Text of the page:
This goal of avoiding “piling on” penalties can be found in the UK, as well, where the SFO has recently issued statements emphasizing the need to cooperate, as far as possible, with regulators across jurisdictions.
Imitation and flattery
While the introduction of DPAs in the UK may have stemmed partly from a desire on the part of the UK to tackle the growing incidence of financial crime at a managed cost, it is also an example of enforcement authorities observing the approaches of their international counterparts and adopting similar tactics where appropriate. DPAs have been available in the US since the 1990s but it took until 2014 for a similar process to be introduced into the UK. Since then, DPAs, with local variations, have evolved in jurisdictions including France, Singapore, Argentina, Canada and, coming soon, Australia.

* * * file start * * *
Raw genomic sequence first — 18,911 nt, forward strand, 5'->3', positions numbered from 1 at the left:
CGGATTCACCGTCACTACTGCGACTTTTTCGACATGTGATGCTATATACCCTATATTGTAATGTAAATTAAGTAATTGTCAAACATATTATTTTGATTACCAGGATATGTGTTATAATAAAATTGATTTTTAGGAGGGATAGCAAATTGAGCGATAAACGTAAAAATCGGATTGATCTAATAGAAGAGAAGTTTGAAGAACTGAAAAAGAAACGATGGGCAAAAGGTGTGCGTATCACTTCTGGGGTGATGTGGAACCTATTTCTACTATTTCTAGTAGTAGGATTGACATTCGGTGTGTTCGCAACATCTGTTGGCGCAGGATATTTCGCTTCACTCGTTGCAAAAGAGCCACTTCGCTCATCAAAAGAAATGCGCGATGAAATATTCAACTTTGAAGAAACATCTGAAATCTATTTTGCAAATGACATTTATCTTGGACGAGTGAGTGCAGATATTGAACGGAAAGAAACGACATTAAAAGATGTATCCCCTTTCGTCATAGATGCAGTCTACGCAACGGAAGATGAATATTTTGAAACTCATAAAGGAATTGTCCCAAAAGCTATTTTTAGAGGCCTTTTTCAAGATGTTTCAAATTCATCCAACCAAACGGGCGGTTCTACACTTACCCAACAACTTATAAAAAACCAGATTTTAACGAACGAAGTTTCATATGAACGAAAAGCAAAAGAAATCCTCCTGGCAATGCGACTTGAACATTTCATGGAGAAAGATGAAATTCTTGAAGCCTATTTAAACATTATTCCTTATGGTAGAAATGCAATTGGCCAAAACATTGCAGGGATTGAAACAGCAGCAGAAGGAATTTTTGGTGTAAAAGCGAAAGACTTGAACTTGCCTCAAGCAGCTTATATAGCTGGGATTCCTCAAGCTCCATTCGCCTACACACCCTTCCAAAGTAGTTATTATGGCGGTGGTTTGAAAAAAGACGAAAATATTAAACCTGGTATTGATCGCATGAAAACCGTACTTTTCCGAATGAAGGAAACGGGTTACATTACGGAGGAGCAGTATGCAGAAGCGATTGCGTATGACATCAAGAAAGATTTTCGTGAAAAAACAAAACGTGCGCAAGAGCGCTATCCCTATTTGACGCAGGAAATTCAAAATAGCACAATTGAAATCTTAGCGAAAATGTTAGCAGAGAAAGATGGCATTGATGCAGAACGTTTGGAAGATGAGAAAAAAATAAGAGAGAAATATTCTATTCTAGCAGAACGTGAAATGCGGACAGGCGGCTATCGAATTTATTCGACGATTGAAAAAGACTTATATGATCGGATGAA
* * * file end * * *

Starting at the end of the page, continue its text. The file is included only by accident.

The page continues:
The recognition of what other enforcement authorities are doing is made all the easier by the proliferation of surveys and reports by global NGOs and social commentators routinely comparing and contrasting national performances. A recent report by Transparency International rates the performance of 47 leading global exporters and publicly points the finger at those failing to demonstrate adequate anti-corruption enforcement. FATF, the Financial Action Task Force, describes itself as “the global money laundering and terrorist financing watchdog”. This inter-governmental body sets international standards that aim to ensure a co-ordinated global response to prevent organised crime, corruption and terrorism. It constantly monitors countries to ensure these standards are implemented fully and effectively and openly reports its findings.